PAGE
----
Weird and me, just looking out the window on a foggy morning back in The Homeland.
It's been four weeks [tomorrow] since I nearly left the building permanently, and I have to admit that I'm still sitting here with 'Weird'. I'm noticing things more - little things that I took for granted, even things that are a pain in the ass. I have to say, though, I kind of hope this Weird character sticks around a while longer, albeit accompanied by a less-startling, jolting personality. Because it is often with a jolt that I'll do something and Weird says, "Jeez - we wouldn't have been able to do that today if......" Still, it is nice to make a conscious effort to appreciate little things like the faces of your wife and children; the pine smell from your Mother-in-law's Christmas tree as you sit and drink coffee looking out the window on a foggy morning in the land of your ancestors two days before Christmas; the pizza from the rest stop that you've been visiting for the nearly 5 years since you left. Something nice about it indeed.
This time The Wife did The Drive back to our homeland. With my recent track record for losing consciousness, it was thought by all concerned that it might be best not to test The Wife's CPR skills in a moving car cruising at 75 on a four/sometimes-six-lane highway. The last time The Wife drove was after my cancer surgery three years ago. Weird was with me that time, too. But a lot more quiet. Sure, there were moments of "what if" then, but I think I'd been so prepped by my doctors that - as painful and long as the recovery would be - there was an insanely high survival rate. Because of that, I don't think Weird was as strong or vocal during the Christmas visit after my surgery.
Indeed, what I remember most about that visit was being embarrassed over the 25 pounds I'd gained [thus becoming the first person in recorded human history to gain weight from cancer]. No, I don't remember Weird being this vocal back then. This time, I've "only" gained about 15-20 pounds but there's a beard and a gaggle of [at-least-it's-real] hair rather than the normally conservative, coifed look I donned for 20+ years when I had to give a damn about the length of my hair. Sure, I'm still kind of self-conscious of my appearance this time, too, but Weird's presence has taken my mind off that.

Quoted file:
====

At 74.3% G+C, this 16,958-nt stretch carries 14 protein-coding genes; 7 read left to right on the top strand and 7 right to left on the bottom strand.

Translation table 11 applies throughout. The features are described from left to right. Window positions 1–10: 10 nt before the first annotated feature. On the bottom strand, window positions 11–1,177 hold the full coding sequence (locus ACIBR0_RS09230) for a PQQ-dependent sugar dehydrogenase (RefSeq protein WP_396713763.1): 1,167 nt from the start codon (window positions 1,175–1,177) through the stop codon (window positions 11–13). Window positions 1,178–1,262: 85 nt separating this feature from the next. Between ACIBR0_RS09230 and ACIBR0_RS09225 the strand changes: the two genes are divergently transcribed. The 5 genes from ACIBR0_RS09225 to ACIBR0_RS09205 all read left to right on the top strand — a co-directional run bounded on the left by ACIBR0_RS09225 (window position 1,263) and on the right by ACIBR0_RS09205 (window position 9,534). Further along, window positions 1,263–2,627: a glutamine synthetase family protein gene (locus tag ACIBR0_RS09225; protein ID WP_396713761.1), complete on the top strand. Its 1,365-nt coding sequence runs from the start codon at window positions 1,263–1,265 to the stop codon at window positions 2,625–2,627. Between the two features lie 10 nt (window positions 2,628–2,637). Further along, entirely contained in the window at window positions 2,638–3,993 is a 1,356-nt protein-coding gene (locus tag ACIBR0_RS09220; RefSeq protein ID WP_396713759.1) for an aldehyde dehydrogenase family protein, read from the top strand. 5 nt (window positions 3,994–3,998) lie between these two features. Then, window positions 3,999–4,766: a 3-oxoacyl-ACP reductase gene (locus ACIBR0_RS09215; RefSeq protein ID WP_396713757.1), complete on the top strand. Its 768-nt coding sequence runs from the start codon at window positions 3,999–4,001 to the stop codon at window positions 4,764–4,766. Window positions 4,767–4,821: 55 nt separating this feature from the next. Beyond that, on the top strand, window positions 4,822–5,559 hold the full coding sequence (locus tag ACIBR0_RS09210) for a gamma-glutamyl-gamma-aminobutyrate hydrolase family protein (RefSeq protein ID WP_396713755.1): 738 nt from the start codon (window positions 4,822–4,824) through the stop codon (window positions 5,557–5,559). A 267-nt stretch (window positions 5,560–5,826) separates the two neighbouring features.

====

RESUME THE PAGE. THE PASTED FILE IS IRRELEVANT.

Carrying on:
With The Wife driving, I got the passenger-side view of the trip here, so I thought a lot. I thought of the 36,600 miles I traveled from March-August 2011 on this road to-and-from my home to my new job. I thought, "Little did I know that I'd get cancer, fired, and seizured all within five years". Yes, it's been a helluva five years. Also on the view on the ride to the Homeland this time I recognized some of the landmarks, particularly the closer we got to home. And I kept thinking, "I would have never seen that again if things had gone down differently." Now, it's hard to explain to someone how you can possibly get nostalgic seeing a road sign - but the road sign I was appreciating in this case was one I'd driven past for years, and years, and years on my daily commute many years before. It is a redundant sign announcing "Low Bridge". It hangs on a....low bridge. Why a sign is needed at all is beside the point - the point is that I almost never saw it again.
So. this morning as I gaze outside of the window in my Mother-in-law's sun room, where twice a year I spend mornings with a cup of coffee and my iPad, this year I'm joined by Weird. I'll suddenly look up and see the trees [in a fog this morning] in the back and remember how during the summer I enjoyed watching the birds in the feeders. Far fewer of them this time of year, of course, but a few of the little guys [completely confused by this warm weather] were out there looking back at me this morning. I don't think you can hug a bird without actually killing it, but if you could, I'd have gone out and hugged each and every one. "I almost never saw you again, Birdy!" I'm sure Bird would have thought something like, "That's nice - but you're crushing my lungs you fat, bearded, hippy-haired bastard!"
Yes, I hope Weird and I hang out together a while longer or more. As I say, I could do without the jarring emotions Weird brings sometimes, but appreciating a quiet morning looking at my Mother-in-law's Christmas tree, drinking a cup of coffee and marveling at the fact that I'm alive and able to do these things is a pretty cool kind of weird.